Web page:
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An in-depth look into the stories of Tahoe required reading for all who love the lake

Tim Parsons

“Tahoe Beneath the Surface” is the must-read book of the year for anyone who has an interest in Lake Tahoe.

An easy and entertaining read, the book by Foothill College professor Scott Lankford is divided into 15 topics, each thoroughly researched. The author thought it would take maybe six months to write. It instead took 10 years.

“I honestly believe that every one of those chapters could have been a book on its own,” Lankford said. “The advantage of my book is you get this huge overview, the pivotal nature of Tahoe in a national perspective.”

For example, Lankford might have expected a chapter about the television program “Bonanza” to be mostly about it being the first network show broadcast in color along with details about specific film set locations. Instead, Lankford research revealed a revolutionary view about civil rights. A native American’s point of view had never before been presented in a positive or poignant way on this nation’s big or small screens.

“I’ll tell the story of the Chinese railroad or I’ll tell the story of John Muir going camping at Lake Tahoe, and every single time I would discover what I thought was a hidden and far more pivotal story,” Lankford said. “I’m the guy who kept asking, What does this have to do with national politics or national conservation? What does this have to do with American literature? On a large scale, not just a small scale. It was that wide-angle lens that kept surfacing stories that were always there to be told.”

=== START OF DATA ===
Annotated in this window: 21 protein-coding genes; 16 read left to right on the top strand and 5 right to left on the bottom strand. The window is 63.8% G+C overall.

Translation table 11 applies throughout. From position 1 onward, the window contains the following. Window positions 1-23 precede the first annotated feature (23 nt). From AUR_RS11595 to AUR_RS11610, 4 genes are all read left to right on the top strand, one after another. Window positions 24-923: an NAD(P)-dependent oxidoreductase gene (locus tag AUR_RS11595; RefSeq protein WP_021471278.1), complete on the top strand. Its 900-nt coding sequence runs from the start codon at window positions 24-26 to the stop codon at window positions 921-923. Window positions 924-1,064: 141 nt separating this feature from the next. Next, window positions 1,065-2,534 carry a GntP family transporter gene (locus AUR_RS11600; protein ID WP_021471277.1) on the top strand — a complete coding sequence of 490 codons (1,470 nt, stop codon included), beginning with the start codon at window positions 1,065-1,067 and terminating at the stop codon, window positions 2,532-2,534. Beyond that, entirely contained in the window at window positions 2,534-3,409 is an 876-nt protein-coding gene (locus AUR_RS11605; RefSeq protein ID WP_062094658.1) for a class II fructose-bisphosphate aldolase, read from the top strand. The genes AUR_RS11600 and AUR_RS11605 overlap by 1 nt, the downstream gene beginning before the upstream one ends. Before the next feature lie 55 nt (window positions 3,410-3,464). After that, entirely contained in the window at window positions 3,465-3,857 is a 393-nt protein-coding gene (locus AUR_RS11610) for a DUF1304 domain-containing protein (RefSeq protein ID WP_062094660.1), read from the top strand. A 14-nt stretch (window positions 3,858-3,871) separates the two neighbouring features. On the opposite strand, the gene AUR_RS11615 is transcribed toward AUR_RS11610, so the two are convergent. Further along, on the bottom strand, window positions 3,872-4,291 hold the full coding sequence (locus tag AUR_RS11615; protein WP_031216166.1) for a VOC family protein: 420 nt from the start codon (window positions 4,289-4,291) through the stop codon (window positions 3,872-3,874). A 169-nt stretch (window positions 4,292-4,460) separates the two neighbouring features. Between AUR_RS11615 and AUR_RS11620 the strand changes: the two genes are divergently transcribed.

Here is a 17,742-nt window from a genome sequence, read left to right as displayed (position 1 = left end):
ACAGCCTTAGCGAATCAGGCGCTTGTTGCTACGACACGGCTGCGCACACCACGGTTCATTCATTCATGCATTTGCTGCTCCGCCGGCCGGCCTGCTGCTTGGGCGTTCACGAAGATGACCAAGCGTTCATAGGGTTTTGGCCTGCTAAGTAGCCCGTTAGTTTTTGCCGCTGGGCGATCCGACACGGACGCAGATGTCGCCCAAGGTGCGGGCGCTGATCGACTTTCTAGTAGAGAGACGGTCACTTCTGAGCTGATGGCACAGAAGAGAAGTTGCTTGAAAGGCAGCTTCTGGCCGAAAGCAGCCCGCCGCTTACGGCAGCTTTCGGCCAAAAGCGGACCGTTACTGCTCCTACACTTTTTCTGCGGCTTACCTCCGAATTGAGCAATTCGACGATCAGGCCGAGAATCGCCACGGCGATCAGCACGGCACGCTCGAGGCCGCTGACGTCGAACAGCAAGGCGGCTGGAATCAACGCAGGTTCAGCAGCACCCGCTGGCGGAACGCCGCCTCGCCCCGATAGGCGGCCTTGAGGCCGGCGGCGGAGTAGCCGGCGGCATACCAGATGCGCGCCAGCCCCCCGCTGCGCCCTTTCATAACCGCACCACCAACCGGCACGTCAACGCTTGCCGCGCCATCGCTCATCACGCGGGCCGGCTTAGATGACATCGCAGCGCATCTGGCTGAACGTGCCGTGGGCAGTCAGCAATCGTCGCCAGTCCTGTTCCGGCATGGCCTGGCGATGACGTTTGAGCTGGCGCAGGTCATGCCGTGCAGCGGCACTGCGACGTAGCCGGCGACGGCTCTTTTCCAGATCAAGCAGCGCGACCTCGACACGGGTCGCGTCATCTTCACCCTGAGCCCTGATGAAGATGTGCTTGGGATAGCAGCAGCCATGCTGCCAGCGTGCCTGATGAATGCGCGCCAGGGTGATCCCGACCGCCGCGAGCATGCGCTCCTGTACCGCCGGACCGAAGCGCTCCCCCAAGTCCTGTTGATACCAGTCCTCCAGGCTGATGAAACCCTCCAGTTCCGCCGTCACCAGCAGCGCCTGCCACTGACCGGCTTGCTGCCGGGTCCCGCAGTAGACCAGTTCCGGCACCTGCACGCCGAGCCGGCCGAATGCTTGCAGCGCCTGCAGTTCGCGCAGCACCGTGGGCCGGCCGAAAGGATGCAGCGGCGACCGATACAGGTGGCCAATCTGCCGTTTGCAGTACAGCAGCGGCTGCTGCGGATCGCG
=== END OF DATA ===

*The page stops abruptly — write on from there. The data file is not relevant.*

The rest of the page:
The chapter about the “Truckee Method” is the most disturbing societal piece of history in the book.

“Who would have dreamed that some of the bloodiest race riots in U.S. history had its epicenter at our little town of Truckee?” Lankford said. “It shocked the hell out of me. I had no idea. I cannot believe I’m reading this, but it’s all so thoroughly documented that there’s no getting around it.”

Lankford is close to finishing a book about Paris, and although both explorer John Fremont and author Mark Twain spent time in the French city, Tahoe anecdotes are not included. He’s saving that for the next book, which he intends to research three years, visiting the largest lake on each continent.

“We’re going to continue the Tahoe story, I hope at a global level,” said Lankford, who has established contacts with Tahoe environmental researchers, all who are students of Dr. Charles Goldman.

“(Goldman’s) like the great wizard of lake science worldwide,” Lankford said. “His students have fanned out across the globe to save the rest of the world’s lakes. So if you know those guys, you have a door opener to all the things on the planet to what are we doing to save lakes. Tahoe is the world standard for how you save a large lake.”


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